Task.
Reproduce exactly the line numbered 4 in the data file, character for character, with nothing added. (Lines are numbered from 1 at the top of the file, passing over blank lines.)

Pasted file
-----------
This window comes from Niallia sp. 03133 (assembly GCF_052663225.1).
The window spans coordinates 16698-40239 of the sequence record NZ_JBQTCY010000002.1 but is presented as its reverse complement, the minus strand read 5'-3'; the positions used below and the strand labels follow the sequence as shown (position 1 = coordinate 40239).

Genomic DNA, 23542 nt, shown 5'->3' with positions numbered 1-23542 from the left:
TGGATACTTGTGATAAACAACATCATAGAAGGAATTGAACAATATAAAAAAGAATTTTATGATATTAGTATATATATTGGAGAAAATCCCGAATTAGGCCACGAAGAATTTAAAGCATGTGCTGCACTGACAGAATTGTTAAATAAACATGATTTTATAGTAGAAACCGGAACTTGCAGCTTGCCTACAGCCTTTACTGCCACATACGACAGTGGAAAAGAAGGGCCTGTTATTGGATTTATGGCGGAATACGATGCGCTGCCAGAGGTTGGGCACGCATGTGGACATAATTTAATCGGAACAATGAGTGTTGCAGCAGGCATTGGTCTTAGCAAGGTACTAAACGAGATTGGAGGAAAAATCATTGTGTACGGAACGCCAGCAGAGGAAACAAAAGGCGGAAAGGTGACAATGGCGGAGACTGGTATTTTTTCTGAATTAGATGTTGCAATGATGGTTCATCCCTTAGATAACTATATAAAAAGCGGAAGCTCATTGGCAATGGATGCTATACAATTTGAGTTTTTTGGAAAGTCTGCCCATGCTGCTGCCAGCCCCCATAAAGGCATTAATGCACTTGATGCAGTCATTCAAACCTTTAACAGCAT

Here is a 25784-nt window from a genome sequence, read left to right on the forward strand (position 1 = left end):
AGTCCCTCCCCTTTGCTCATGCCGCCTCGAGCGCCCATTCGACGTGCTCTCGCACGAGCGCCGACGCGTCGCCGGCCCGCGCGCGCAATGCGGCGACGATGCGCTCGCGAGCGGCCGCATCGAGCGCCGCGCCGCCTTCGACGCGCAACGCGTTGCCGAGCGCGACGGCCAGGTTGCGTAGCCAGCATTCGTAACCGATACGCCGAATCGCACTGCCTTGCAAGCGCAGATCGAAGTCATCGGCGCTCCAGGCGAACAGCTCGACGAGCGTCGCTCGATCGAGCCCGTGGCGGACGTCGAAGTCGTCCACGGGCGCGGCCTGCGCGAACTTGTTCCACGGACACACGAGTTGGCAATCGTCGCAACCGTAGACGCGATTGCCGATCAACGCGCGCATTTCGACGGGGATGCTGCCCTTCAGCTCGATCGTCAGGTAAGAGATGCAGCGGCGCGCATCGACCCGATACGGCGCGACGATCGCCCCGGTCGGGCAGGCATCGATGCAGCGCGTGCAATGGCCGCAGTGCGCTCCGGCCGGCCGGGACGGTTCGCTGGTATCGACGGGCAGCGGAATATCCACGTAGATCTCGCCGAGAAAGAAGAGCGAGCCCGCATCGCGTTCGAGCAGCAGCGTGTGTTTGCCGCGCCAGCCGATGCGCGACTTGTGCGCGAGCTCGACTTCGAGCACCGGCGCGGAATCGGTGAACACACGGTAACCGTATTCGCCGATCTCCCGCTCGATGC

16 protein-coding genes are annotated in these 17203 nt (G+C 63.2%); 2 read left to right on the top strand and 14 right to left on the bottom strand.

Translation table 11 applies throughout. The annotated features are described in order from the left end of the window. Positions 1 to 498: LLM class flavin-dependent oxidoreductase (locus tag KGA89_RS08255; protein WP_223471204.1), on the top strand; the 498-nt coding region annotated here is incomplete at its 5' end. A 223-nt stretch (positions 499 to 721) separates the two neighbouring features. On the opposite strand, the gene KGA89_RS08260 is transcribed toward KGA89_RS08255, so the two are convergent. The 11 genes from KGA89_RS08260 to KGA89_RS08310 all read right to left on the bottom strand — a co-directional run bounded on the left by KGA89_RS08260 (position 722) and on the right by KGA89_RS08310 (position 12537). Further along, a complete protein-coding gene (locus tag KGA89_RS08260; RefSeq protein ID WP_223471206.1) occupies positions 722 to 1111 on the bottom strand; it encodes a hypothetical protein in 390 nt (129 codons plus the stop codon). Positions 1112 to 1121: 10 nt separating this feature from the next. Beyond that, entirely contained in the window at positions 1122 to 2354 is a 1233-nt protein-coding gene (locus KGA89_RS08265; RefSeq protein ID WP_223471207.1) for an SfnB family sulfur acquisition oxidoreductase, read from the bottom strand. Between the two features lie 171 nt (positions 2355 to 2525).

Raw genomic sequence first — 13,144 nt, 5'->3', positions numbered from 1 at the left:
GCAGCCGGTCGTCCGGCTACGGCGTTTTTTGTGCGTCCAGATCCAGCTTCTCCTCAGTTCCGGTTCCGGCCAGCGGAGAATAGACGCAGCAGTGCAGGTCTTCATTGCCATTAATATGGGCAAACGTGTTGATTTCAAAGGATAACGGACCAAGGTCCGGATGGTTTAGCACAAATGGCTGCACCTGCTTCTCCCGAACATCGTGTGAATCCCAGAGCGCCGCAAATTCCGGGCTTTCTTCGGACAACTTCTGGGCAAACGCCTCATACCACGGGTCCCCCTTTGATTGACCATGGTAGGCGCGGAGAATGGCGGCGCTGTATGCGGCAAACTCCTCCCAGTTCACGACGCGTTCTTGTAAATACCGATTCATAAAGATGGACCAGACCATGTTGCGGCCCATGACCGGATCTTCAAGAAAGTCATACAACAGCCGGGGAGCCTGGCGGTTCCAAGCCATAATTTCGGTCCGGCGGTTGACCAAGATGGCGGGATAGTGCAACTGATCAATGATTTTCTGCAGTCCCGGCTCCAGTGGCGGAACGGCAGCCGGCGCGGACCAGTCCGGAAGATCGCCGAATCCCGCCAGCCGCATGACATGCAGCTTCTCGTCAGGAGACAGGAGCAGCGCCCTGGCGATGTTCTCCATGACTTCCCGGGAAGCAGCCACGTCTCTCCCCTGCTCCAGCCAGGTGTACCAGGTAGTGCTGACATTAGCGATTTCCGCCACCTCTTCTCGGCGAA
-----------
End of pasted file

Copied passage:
TGGATACTTGTGATAAACAACATCATAGAAGGAATTGAACAATATAAAAAAGAATTTTATGATATTAGTATATATATTGGAGAAAATCCCGAATTAGGCCACGAAGAATTTAAAGCATGTGCTGCACTGACAGAATTGTTAAATAAACATGATTTTATAGTAGAAACCGGAACTTGCAGCTTGCCTACAGCCTTTACTGCCACATACGACAGTGGAAAAGAAGGGCCTGTTATTGGATTTATGGCGGAATACGATGCGCTGCCAGAGGTTGGGCACGCATGTGGACATAATTTAATCGGAACAATGAGTGTTGCAGCAGGCATTGGTCTTAGCAAGGTACTAAACGAGATTGGAGGAAAAATCATTGTGTACGGAACGCCAGCAGAGGAAACAAAAGGCGGAAAGGTGACAATGGCGGAGACTGGTATTTTTTCTGAATTAGATGTTGCAATGATGGTTCATCCCTTAGATAACTATATAAAAAGCGGAAGCTCATTGGCAATGGATGCTATACAATTTGAGTTTTTTGGAAAGTCTGCCCATGCTGCTGCCAGCCCCCATAAAGGCATTAATGCACTTGATGCAGTCATTCAAACCTTTAACAGCAT